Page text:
The webinar will take place Thursday, May 21, 2020 at 11am EDT. Be sure to mark your calendar. Click here to register for the webinar or to afterwards watch the replay video!
P.S.: Are you involved in the programming for your local music teachers association chapter? Are you looking for speakers? I’d be honored if you’d consider my sessions. I can travel to deliver them in person or present online via Zoom. Check out my presentation topics here.
I first started testing this game around this time a year ago. My students were thrilled when I pulled it out again this year!
How does the game work?
This is a fun way to spend the first few minutes of your lessons around Halloween time, to improve your students’ rhythm skills. Playfully inform your student that you have a bowl of treats — but that they must EARN their treat by playing a rhythm game. 🙂
Choose the appropriate deck for your student (Levels 1-4). Explain to your student: There are TRICK cards and there are TREAT cards. When a TREAT card is drawn, the game is over and it’s time to choose a treat. When a TRICK card is drawn, the student performs the rhythm on the card and then draws again. To begin playing, fan out the cards for the student and ask them to randomly choose a card.
Today, I’d like to share with you a game that has over the past two years become a favorite during my monthly group classes for my piano students (which we fondly call “Piano Parties”). The game is called “Tonic.”
This game is an effective way to encourage students to explore and be playful with sound. It opens doors of possibility for future improvisation and composition activities of a more structured nature. And it’s fascinating and just plain fun to hear what students come up with during the game.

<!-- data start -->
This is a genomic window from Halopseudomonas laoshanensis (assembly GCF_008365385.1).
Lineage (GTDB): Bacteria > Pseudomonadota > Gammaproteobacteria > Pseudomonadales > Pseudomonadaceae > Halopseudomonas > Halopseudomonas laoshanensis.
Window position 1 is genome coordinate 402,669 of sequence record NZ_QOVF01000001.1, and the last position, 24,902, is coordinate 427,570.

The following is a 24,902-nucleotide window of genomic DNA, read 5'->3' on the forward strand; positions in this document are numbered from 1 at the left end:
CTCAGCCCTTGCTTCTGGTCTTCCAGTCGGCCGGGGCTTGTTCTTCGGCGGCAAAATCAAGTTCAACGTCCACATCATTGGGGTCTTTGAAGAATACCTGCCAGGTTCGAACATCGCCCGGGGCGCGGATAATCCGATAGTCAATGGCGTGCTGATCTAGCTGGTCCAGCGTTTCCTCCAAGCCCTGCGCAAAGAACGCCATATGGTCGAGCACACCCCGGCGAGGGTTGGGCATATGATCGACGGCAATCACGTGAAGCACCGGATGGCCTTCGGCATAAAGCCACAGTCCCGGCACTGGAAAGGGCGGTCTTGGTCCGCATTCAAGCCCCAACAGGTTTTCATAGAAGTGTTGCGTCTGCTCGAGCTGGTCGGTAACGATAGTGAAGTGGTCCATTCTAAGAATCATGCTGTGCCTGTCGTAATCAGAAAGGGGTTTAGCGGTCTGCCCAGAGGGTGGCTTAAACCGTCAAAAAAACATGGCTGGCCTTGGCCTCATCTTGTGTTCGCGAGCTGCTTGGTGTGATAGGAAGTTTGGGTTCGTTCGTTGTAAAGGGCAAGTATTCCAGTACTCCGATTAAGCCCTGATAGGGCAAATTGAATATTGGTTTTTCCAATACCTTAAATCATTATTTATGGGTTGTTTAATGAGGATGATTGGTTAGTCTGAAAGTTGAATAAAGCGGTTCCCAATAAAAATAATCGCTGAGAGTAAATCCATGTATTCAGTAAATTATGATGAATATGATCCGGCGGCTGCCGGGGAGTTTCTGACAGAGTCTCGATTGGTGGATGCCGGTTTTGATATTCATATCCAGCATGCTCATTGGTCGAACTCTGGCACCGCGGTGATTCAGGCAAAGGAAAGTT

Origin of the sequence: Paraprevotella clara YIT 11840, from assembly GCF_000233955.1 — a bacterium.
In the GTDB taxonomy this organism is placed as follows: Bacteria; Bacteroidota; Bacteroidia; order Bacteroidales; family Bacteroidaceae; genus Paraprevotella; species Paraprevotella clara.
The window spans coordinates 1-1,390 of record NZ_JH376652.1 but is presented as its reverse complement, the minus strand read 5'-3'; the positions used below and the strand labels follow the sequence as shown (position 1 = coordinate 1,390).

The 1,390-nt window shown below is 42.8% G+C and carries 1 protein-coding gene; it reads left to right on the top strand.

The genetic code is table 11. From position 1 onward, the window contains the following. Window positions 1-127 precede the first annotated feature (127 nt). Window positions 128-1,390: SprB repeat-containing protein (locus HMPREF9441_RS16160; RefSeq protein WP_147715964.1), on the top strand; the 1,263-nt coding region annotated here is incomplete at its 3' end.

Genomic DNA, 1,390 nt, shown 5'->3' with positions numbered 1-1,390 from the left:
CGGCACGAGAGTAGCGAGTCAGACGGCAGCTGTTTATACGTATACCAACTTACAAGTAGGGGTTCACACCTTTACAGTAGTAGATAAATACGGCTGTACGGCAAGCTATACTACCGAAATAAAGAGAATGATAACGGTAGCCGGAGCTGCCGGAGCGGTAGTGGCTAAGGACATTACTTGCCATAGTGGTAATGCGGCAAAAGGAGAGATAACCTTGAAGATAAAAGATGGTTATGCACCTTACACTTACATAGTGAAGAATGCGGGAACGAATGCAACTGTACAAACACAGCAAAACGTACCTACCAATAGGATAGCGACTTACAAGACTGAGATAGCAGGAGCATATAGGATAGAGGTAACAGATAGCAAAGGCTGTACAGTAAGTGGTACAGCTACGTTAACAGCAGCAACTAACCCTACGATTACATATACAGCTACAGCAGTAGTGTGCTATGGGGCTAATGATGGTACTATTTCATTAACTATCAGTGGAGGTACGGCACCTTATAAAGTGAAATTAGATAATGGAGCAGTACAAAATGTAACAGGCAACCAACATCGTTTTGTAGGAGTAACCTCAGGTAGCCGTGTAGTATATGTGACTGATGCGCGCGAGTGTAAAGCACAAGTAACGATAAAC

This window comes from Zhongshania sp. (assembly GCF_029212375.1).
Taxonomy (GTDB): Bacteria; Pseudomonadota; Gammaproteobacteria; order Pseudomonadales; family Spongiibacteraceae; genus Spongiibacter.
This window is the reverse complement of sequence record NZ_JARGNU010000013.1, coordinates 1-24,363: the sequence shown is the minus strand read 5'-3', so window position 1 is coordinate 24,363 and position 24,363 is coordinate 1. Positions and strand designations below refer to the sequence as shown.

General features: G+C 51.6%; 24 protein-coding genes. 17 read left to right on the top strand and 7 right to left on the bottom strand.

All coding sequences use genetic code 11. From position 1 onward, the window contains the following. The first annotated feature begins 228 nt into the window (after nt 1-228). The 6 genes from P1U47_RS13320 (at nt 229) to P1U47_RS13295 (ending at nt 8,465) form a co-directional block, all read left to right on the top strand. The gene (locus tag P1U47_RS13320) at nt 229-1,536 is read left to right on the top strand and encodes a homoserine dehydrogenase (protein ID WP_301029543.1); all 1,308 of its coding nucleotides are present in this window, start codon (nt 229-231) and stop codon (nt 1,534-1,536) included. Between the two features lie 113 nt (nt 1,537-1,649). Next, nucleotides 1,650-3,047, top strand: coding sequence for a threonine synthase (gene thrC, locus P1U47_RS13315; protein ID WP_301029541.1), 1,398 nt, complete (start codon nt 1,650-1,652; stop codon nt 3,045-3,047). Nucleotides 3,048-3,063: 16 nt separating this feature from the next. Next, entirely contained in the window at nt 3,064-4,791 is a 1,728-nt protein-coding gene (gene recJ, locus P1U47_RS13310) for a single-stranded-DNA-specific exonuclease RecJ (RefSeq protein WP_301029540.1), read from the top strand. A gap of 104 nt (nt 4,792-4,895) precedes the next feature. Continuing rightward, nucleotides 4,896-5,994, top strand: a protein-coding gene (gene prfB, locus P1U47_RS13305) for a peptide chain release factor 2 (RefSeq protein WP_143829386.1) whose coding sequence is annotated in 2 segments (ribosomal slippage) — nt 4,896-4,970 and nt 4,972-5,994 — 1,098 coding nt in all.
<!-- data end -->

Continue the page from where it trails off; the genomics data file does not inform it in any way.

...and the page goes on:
On your turn, you choose a card from the deck and then improvise on your instrument music that is based on the prompt. There are many different kinds of prompts in the deck, as you can see pictured below.
My favorite cards are the “play this” cards that ask you to interpret the graphic shown on the card.
Other cards ask students to create using just one to three tones (rolling the music dice to determine which ones). Some of the cards ask students to choose a partner or two to aid them with their improvisation.
Although I believe the cards were created with advanced players in mind, I have found the game works quite well for young musicians with a few simple modifications. For example, I allow students to choose a different card if they seem stumped or overly challenged by a prompt they’ve randomly drawn. And I ask students to keep their improvisation short and sweet (30 to 60 seconds) instead of the 3 or 4 minutes some of the cards encourage.
I find that some students are naturally comfortable with improvising. Others are more hesitant. I’ve learned those students find it helpful if you begin the game by taking the first turn, providing a model.
I have a video to share of two of my students, improvising in response to the following card:
In this improvisation, I can hear both students drawing upon pieces they have learned in the past. (There’s even some “Heart and Soul” mixed in there…did you catch it??) It’s wonderful to hear students create something new using “ingredients” they’ve learned from other examples of music.
Here is the video: